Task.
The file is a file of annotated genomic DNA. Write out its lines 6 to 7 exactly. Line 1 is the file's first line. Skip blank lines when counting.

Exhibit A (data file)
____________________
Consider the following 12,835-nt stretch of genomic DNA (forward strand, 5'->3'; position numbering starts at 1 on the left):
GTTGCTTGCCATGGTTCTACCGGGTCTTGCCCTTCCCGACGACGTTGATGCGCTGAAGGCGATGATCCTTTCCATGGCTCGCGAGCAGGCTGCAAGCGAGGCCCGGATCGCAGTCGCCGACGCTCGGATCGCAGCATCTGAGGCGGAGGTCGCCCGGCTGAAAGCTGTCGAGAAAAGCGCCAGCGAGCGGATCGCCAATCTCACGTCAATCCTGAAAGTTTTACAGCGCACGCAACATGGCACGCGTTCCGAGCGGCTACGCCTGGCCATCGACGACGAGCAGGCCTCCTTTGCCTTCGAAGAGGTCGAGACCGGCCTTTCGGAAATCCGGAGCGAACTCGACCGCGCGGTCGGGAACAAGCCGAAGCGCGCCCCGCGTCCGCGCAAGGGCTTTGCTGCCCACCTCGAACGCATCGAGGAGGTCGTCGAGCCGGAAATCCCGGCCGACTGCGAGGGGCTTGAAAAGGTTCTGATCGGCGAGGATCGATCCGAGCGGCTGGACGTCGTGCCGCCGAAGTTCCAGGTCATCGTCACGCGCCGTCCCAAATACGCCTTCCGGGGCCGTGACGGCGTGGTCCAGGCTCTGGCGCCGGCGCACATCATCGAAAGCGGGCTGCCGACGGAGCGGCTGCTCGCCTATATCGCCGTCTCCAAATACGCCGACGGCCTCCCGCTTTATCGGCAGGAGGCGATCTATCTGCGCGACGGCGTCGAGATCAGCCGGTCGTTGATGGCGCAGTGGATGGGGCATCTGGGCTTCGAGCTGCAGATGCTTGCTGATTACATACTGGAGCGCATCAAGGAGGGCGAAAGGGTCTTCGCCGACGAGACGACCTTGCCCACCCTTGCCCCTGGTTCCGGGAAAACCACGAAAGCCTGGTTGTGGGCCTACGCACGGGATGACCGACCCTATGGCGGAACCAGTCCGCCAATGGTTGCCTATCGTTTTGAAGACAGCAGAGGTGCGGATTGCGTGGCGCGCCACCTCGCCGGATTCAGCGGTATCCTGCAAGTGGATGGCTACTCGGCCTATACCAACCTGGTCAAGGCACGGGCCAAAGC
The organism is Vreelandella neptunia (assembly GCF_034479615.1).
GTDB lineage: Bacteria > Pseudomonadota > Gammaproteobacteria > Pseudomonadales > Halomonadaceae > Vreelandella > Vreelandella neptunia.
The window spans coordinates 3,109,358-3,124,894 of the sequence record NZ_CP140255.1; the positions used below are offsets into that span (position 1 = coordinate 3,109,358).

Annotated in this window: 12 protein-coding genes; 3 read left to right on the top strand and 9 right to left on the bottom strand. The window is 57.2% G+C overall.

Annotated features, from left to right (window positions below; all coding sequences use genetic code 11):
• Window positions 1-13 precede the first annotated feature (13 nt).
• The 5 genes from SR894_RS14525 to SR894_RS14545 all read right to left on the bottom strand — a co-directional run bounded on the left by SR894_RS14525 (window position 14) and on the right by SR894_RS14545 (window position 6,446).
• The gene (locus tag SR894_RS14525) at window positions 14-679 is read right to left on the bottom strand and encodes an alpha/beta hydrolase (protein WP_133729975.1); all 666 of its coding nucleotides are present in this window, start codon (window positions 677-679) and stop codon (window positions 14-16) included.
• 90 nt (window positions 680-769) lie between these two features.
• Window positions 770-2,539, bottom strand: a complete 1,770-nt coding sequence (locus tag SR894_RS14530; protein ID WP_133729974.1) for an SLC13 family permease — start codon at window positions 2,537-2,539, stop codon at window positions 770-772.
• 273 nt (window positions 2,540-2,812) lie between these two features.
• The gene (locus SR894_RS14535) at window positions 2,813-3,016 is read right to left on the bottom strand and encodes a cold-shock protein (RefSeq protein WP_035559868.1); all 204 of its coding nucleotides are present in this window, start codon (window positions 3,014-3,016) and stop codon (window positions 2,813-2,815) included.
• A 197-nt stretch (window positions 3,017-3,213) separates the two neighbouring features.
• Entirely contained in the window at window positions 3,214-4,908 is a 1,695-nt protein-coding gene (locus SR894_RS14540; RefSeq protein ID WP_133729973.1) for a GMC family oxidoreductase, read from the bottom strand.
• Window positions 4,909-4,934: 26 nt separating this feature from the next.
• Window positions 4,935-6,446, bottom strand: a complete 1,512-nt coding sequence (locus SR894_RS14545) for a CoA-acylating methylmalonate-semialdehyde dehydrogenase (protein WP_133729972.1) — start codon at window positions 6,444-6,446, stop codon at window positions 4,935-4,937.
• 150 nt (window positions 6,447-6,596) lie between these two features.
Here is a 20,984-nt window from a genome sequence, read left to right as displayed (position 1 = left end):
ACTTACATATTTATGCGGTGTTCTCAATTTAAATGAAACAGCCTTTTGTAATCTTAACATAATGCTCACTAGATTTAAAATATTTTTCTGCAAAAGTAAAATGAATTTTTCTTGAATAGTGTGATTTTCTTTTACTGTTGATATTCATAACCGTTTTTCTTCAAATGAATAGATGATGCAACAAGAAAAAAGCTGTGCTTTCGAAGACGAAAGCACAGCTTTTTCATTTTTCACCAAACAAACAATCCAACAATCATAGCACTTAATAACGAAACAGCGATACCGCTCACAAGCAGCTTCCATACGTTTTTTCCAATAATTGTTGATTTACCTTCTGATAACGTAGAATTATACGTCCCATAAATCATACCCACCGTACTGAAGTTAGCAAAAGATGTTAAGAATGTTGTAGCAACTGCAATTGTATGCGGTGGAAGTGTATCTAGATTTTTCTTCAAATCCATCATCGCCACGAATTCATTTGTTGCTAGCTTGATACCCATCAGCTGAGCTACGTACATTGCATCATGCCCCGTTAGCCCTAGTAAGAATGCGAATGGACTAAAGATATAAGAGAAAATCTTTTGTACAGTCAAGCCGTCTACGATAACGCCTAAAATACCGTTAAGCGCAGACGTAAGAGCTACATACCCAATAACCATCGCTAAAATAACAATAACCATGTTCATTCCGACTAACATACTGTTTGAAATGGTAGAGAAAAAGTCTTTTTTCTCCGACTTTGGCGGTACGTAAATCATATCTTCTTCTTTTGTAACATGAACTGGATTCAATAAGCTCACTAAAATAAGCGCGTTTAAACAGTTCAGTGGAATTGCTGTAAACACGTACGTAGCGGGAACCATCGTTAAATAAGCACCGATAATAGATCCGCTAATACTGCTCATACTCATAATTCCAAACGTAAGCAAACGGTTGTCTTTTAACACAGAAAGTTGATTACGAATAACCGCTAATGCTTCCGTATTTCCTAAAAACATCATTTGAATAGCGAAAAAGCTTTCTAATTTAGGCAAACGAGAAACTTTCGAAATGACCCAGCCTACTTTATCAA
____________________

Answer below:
Annotated in this window: 12 protein-coding genes; 3 read left to right on the top strand and 9 right to left on the bottom strand. The window is 57.2% G+C overall.

Annotated features, from left to right (window positions below; all coding sequences use genetic code 11):